OAKHURST, N.J. (DTN) -- In its latest Short-Term Energy Outlook released Tuesday, the Energy Information Administration again revised slightly higher its forecast ethanol production for this year while holding firm its demand outlook.
EIA said ethanol production averaged almost 970,000 bpd in 2015, slightly above last month's estimate, and is forecast to average 980,000 bpd in 2016 and 2017. This compares with last month's estimate for both years at "between 970,000 bpd and 980,000 bpd."
The agency repeated that ethanol consumption in 2015 averaged about 910,000 bpd, while holding firm its forecast for 2016 and 2017 to about 930,000 bpd.
"This level of consumption results in the ethanol share of the total gasoline pool averaging 10% in both 2016 and 2017. EIA does not expect significant increases in E15 or E85 consumption over the forecast period."
The U.S. Environmental Protection Agency on Nov. 30, 2015, finalized a rule setting Renewable Fuel Standard volumes for 2014 through 2016. EIA used these finalized volumes to develop the current STEO forecast and assumes the 2016 targets for 2017. However, EPA did issues a biomass-based diesel target for 2017 of 2.0 billion gallons, which the agency used for this forecast.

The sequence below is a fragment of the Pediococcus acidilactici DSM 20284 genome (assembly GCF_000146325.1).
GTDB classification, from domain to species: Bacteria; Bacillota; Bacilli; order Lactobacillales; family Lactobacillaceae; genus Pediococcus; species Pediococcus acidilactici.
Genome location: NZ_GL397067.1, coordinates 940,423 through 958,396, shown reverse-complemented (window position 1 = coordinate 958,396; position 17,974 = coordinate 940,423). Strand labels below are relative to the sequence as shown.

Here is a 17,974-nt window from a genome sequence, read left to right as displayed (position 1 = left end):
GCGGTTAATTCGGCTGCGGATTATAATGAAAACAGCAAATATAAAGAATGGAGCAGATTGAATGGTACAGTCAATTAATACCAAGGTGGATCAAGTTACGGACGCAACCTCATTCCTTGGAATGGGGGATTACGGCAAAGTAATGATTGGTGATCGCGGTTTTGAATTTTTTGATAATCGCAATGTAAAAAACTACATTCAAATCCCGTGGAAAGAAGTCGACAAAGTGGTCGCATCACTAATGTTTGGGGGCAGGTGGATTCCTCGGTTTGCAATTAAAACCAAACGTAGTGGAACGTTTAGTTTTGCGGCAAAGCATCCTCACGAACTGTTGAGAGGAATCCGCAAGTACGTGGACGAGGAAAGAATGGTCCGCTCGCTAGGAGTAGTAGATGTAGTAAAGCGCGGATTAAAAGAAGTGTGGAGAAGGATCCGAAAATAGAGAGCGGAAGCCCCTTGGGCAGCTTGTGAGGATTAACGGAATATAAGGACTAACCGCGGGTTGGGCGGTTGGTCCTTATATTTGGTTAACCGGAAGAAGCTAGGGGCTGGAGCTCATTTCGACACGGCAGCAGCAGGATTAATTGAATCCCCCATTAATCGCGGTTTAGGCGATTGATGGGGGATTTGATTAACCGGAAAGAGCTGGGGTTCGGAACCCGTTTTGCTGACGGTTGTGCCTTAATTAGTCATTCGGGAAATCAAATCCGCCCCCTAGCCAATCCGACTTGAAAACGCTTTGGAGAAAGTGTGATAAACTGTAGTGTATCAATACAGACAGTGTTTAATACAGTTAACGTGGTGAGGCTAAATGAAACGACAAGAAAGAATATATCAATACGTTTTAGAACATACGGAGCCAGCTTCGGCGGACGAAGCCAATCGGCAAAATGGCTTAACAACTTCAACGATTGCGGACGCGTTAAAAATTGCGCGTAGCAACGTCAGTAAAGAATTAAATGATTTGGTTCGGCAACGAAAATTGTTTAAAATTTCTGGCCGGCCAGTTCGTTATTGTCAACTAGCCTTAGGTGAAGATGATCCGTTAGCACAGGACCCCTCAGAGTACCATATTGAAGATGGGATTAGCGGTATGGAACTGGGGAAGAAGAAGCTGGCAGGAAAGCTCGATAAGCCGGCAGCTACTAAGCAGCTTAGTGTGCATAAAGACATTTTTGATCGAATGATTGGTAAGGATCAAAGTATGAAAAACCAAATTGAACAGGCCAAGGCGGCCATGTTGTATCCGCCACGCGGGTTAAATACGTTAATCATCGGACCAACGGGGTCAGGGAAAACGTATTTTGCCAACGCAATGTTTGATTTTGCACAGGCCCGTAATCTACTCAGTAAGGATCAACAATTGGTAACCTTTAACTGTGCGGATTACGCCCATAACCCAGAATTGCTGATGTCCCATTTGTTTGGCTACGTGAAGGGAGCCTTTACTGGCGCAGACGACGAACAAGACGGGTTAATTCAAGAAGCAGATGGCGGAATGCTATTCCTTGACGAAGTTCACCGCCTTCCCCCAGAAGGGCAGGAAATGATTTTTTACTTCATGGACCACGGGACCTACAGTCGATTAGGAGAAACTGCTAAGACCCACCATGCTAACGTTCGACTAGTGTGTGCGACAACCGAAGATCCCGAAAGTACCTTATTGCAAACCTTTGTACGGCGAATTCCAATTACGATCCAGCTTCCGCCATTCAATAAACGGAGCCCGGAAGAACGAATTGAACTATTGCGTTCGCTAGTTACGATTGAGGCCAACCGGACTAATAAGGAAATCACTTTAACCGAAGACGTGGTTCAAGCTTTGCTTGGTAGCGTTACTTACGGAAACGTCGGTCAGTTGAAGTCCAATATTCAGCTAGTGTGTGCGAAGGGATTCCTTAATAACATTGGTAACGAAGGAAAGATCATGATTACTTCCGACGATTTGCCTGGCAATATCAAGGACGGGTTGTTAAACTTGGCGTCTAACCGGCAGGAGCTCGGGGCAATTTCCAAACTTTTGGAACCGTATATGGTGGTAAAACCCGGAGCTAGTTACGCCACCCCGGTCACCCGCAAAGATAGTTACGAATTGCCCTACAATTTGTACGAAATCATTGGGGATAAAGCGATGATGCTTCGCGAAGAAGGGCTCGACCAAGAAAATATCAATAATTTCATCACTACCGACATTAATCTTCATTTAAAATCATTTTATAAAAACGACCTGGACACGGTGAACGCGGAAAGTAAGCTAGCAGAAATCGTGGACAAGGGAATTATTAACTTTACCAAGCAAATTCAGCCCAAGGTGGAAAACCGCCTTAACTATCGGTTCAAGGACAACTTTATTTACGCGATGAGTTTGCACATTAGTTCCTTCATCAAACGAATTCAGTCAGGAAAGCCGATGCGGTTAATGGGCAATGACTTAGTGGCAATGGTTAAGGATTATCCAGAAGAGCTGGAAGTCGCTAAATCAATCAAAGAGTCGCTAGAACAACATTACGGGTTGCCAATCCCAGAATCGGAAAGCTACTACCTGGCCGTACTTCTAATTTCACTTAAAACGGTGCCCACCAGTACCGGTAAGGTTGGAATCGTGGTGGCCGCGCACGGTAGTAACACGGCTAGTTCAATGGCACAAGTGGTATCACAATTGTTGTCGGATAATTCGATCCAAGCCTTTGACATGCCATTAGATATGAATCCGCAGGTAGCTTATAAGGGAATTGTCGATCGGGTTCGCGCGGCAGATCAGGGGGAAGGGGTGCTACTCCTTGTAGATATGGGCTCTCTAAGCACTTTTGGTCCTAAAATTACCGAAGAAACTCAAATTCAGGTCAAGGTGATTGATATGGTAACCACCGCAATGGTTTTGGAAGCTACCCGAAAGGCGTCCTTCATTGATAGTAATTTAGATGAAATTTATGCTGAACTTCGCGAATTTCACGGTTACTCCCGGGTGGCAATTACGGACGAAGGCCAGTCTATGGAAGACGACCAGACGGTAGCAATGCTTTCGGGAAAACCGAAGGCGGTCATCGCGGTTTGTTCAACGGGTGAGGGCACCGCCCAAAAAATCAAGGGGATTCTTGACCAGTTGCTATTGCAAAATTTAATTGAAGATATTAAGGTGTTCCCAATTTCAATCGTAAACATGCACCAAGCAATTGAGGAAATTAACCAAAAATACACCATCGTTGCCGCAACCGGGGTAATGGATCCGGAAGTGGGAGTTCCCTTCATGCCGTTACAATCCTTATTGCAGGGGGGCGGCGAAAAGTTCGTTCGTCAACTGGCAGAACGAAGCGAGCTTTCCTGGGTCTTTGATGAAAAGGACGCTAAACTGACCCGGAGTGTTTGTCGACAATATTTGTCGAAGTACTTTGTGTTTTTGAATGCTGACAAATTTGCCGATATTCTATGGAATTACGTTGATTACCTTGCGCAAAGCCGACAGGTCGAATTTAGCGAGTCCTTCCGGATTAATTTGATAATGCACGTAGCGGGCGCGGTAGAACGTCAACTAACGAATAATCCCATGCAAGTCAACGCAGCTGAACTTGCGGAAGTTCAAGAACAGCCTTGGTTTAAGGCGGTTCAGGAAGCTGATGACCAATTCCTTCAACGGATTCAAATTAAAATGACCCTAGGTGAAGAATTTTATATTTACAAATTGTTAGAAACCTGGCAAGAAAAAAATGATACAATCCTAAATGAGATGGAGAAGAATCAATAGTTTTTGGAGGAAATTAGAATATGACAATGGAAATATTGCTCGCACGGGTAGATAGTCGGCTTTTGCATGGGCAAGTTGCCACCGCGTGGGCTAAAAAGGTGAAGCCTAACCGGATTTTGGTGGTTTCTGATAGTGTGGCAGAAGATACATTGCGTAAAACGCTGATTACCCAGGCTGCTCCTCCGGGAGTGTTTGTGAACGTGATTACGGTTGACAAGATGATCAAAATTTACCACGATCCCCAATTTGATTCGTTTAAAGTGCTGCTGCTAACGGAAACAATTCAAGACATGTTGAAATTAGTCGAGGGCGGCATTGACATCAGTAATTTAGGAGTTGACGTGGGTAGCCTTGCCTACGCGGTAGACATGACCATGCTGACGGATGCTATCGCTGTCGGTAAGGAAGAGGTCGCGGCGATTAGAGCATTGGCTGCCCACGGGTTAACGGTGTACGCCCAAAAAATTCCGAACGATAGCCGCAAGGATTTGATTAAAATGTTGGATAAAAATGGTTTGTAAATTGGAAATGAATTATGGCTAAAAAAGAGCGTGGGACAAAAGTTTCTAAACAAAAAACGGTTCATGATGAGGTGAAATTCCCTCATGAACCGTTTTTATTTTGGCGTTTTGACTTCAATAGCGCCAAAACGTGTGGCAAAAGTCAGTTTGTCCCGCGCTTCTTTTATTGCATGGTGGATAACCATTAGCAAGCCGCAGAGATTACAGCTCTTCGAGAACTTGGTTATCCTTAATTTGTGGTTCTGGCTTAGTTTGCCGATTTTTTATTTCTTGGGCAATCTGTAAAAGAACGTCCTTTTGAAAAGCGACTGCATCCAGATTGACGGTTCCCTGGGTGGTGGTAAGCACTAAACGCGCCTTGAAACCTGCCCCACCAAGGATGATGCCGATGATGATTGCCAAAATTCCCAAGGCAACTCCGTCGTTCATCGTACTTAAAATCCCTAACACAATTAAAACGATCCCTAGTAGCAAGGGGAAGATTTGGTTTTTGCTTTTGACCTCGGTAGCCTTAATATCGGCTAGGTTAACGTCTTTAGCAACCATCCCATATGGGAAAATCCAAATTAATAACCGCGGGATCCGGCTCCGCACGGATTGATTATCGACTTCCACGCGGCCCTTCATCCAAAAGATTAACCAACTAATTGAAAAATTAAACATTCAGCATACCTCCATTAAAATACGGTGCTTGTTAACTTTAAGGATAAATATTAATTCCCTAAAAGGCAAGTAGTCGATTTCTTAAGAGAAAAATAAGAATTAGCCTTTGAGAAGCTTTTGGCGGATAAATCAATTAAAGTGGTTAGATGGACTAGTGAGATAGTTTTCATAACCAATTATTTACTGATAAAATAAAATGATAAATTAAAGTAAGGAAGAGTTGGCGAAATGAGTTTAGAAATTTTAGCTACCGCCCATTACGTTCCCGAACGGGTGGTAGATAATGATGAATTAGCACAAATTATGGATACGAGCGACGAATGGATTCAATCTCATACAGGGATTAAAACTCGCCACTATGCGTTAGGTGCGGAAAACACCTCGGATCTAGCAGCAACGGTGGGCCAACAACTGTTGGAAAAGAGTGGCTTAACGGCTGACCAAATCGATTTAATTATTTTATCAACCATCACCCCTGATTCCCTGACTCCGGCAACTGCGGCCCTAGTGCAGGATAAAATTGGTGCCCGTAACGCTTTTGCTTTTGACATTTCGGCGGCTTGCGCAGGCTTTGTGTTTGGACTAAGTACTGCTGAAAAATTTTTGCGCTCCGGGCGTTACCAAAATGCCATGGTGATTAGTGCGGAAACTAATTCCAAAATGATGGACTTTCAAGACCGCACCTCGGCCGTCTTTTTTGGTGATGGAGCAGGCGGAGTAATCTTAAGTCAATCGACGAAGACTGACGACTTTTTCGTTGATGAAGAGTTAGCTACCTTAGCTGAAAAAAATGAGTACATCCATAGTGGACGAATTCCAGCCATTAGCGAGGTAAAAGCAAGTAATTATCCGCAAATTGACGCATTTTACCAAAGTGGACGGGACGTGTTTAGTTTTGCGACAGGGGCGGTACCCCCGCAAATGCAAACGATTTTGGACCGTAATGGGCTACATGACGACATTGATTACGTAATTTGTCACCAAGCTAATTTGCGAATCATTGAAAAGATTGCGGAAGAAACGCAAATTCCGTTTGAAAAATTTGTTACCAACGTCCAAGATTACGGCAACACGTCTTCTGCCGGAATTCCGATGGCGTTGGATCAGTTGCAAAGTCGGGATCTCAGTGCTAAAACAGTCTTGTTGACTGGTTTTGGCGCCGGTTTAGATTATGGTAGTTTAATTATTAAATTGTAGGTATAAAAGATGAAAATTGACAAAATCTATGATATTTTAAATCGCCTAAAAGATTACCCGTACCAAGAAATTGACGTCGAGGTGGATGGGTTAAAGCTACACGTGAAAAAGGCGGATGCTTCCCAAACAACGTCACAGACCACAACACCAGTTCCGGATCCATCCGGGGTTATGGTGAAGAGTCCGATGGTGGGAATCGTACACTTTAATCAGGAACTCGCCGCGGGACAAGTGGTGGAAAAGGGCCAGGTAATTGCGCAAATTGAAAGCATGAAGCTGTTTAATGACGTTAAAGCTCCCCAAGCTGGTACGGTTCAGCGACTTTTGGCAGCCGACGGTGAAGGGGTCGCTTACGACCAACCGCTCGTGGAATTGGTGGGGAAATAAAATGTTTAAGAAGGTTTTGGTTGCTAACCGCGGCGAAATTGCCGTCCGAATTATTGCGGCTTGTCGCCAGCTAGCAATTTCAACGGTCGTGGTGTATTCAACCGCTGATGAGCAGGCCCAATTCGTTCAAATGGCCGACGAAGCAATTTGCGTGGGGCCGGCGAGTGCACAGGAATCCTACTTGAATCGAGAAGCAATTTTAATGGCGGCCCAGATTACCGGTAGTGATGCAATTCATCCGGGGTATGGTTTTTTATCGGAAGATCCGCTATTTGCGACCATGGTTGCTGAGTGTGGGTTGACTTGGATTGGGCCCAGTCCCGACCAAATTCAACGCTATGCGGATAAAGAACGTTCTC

EIA continues to expect the largest effect of the proposed RFS targets will be on biodiesel consumption, which helps to meet the RFS targets for use of biomass-based diesel, advanced biofuel and total renewable fuel. Biodiesel production averaged 82,000 bpd in 2015 and is forecast to average 100,000 bpd this year, unchanged from last month's estimate. In 2017, the estimate is 106,000 bpd, also steady on the month. Net imports of biomass-based diesel are also expected to increase from 29,000 bpd in 2015 to 42,000 bpd in 2016, slightly below last month, and 47,000 bpd in 2017, flat from the prior month forecast.
The agency estimates that energy-related emissions of carbon dioxide decreased by 2.7% in 2015. Emissions are forecast to decrease by 1.5% in 2016 and then increase by 1.4% in 2017. These forecasts are sensitive to assumptions about weather and economic growth.
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